The cold draw is flawless with a spicy taste. Once it, it’s dark roast coffee with some red chili and sweetness. The flavors turn to grassy, nutty, spicy, and leathery. There is an earthy cinnamon flavor with some pepper, well blended and balanced. The coffee returns, and there is slight dark chocolate. The retrohale has a mildly sweet and mild spice flavor, close to nutmeg. The second third starts earthy with coffee. The smooth spices, with a little pepper, dominate the cigar. There is also some earthy chocolate. The final third has dark flavors, some oak, leather, spices, some black pepper. There is also a hint of sweetness and freshness. The oak gets stronger, with roasted tones. Roasted coffee returns as well. The finale has a little more black pepper.

The draw is fantastic. The smoke is almost Drew Estate like. Thick, full, white, and plentiful. The light-colored, almost white, ash breaks easily though. It’s so well balanced and so smooth that it doesn’t feel like a medium to a full-bodied cigar. But it is though, and it’s also full-flavored. The smoke time is two hours and forty minutes.

Would I buy this cigar again? Hell yeah

Categories: 93, Fabrica de Tabacos Joya de Nicaragua, Muestra de Saka, Nicaraguan cigars | Tags: , , , , , ,

Diesel Whisky Row Robusto

Diesel Whisky Row Robusto. Who owns Diesel Cigars is a bit of a mystery to most cigar enthusiasts. Despite popular belief, it is not a brand from A.J. Fernandez although Fernandez is the manufacturer responsible for the brand. But the brand isn’t in the hands of A.J. Fernandez, it’s just blended by his skillful hands. And the production takes place at his factory in Esteli, Nicaragua. The owner of Diesel cigars is Scandinavian Tobacco Group, through Meier & Dutch. STG is the parent of General Cigars, Cigar.com, Cigarsinternational.com Thompson.com, Cigarbid.com, and more. Last year, they acquired Royal Agio as well. Meier & Dutch is a wholesale company that operates under the STG umbrella. The original Diesel Unholy Cocktail was only available at STG owned internet retailers in the past.

The Diesel Unholy Cocktail is so popular that the Diesel brand spawned into a whole series. And not exclusive through the STG stores anymore, but everywhere. Some lines even made it across the ocean to Europe. For the Diesel Whisky Row, the Diesel brand and Rabbit Hole distilleries collaborate. Rabbit Hole distilleries, a bourbon manufacturer, sends used barrels to A.J. Fernandez. Fernandez uses those barrels to age Mexican San Andres leaves. He uses them as a binder under an Ecuadorian Habano wrapper. For the filler, he uses aged Nicaraguan tobacco from Jalapa, Condega, and Ometepe. Ministry of Cigars reviews the 5½x52 Robusto.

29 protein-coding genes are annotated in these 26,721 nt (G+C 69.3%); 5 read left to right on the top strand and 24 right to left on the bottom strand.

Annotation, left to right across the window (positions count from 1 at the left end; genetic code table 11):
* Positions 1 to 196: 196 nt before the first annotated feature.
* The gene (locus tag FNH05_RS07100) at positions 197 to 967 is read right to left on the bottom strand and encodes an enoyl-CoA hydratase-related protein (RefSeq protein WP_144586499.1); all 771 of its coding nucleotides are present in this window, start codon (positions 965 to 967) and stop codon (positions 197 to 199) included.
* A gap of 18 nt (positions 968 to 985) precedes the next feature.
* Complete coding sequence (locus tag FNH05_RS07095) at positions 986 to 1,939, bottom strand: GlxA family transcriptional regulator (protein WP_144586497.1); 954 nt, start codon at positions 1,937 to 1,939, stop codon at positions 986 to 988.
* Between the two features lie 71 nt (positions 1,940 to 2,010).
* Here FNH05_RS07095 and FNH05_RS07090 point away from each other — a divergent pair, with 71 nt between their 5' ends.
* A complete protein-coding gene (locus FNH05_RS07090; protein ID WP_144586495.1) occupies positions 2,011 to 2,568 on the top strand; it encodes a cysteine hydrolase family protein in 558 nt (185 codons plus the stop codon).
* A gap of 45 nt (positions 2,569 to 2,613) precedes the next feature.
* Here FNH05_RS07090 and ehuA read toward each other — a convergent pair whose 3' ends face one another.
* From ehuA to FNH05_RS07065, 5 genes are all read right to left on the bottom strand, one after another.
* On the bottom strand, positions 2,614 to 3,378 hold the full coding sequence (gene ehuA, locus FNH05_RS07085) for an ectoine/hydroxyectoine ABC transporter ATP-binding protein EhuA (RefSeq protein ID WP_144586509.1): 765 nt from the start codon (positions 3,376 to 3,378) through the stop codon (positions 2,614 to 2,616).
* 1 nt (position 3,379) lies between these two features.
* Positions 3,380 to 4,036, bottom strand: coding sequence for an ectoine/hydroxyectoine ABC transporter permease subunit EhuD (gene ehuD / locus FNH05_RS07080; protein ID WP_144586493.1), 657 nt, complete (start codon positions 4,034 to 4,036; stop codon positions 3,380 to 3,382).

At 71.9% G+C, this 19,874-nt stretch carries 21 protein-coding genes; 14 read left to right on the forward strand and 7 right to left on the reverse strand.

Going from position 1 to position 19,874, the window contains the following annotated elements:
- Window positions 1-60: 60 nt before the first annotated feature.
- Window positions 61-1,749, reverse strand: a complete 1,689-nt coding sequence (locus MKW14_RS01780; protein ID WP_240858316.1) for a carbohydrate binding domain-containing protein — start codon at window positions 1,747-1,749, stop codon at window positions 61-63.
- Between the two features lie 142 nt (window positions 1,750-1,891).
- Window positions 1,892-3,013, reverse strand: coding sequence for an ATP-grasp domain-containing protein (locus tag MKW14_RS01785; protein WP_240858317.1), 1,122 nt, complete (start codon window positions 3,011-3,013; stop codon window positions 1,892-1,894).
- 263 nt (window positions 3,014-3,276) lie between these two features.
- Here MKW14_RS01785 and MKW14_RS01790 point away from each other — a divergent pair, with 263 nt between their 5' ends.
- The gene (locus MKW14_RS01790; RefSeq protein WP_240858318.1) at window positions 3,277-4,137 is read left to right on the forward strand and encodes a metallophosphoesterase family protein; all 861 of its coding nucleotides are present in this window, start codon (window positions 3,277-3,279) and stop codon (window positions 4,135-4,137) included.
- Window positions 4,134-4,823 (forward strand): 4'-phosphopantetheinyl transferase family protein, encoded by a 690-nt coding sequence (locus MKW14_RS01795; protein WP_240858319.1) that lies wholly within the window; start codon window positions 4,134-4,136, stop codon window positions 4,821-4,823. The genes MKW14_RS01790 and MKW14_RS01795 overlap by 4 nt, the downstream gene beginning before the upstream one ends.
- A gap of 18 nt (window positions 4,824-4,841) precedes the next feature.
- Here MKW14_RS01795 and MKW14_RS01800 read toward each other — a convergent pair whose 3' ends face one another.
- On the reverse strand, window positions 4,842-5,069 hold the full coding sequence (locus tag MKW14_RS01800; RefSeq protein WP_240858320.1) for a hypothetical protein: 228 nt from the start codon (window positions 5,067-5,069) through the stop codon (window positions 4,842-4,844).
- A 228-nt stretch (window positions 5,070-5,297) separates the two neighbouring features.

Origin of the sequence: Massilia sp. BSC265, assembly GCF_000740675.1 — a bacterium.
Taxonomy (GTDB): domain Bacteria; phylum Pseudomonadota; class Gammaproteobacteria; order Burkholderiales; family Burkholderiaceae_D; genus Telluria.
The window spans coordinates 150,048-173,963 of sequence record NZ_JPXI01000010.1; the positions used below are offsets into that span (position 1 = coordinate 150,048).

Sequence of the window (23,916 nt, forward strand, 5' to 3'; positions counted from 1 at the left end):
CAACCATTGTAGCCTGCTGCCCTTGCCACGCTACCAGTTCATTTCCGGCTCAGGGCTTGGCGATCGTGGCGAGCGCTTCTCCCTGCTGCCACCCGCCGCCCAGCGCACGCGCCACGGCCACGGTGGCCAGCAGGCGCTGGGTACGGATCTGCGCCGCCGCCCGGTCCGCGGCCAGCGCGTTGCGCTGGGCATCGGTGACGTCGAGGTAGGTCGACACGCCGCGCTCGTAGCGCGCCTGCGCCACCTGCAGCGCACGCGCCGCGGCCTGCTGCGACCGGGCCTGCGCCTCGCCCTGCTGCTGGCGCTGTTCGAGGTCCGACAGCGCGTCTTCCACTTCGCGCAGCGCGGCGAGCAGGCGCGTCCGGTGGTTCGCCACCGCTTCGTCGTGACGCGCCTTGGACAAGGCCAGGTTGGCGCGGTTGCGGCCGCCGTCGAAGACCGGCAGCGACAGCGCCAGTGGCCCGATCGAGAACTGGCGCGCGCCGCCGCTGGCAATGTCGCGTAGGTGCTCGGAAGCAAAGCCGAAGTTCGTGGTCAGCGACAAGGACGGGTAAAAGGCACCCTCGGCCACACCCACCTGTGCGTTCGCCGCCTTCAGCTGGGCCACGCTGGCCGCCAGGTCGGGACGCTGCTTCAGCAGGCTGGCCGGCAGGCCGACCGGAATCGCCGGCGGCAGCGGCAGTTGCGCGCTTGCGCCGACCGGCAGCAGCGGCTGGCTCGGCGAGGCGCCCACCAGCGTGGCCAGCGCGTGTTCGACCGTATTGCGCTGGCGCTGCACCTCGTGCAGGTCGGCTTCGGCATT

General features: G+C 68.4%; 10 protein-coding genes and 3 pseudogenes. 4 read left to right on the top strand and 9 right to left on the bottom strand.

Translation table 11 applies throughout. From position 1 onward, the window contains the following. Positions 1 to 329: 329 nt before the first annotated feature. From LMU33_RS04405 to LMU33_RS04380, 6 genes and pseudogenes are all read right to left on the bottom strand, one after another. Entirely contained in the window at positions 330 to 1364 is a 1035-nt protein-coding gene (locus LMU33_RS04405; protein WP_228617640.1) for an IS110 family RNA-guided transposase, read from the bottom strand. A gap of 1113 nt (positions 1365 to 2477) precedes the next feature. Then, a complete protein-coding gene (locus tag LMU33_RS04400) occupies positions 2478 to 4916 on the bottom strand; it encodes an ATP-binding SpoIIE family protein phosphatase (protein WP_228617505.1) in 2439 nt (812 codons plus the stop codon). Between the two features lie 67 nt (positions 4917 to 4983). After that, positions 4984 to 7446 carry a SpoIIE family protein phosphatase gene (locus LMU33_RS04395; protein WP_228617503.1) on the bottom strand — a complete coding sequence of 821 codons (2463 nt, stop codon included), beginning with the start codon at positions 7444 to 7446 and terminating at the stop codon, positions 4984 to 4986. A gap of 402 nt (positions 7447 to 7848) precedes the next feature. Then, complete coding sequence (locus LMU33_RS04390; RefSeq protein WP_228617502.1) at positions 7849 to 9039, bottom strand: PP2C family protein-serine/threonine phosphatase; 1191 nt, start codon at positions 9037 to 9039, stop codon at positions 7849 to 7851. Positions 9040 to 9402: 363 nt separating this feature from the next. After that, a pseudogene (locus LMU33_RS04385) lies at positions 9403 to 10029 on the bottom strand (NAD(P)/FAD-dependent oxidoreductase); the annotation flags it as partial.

The first thing that makes this cigar stand out is the shape of the ring. It’s big and diagonally placed over the cigar. But then there is a partially round part as well. Pastel blue, brown, and gray. It has the Diesel logo and the Rabbit Hole Bourbon logo. The foot ring is big as well that says that the cigar is bourbon barrel-aged and it has the names of both Diesel and Rabbit Hole prominently on the ring. The Colorado Maduro colored wrapper is smooth looking. Right below the head, there seems to be a softer spot. The aroma is strong, barnyard, and manure.

The cold draw is great. There is a bit of an alcohol taste in the cold draw, but that could be just a mind trick. There is some spice on the lips as well. Once lit, there is leather, wood, soil, and citrus acidity. There is also an alcohol flavor to the cigar, so the barrel aging does work. The barrel aging brings out more vanilla from the wood. There is a nice toasted flavor, floral, with wood, leather, nuts, and that alcohol right on the edge. Halfway there is also some nutmeg in the flavor profile, or is it cinnamon? Slowly the flavors change to wood, leather, and chocolate. All with that alcoholic mouthfeel and slight pepper. The sweetness returns, the pepper gains strength, and all on a base flavor of wood and leather.

The construction is great. A lot of thick white smoke. Beautiful light gray ash. A great draw and a straight burn. The cigar is smooth, well-rounded flavors. The cigar is medium to full in body, full in flavor. The smoke time is three hours and fifteen minutes.

Would I buy this cigar again? On my next order

Categories: 91, Diesel, Nicaraguan cigars, Tabacalera A.J. Fernandez | Tags: , , , , ,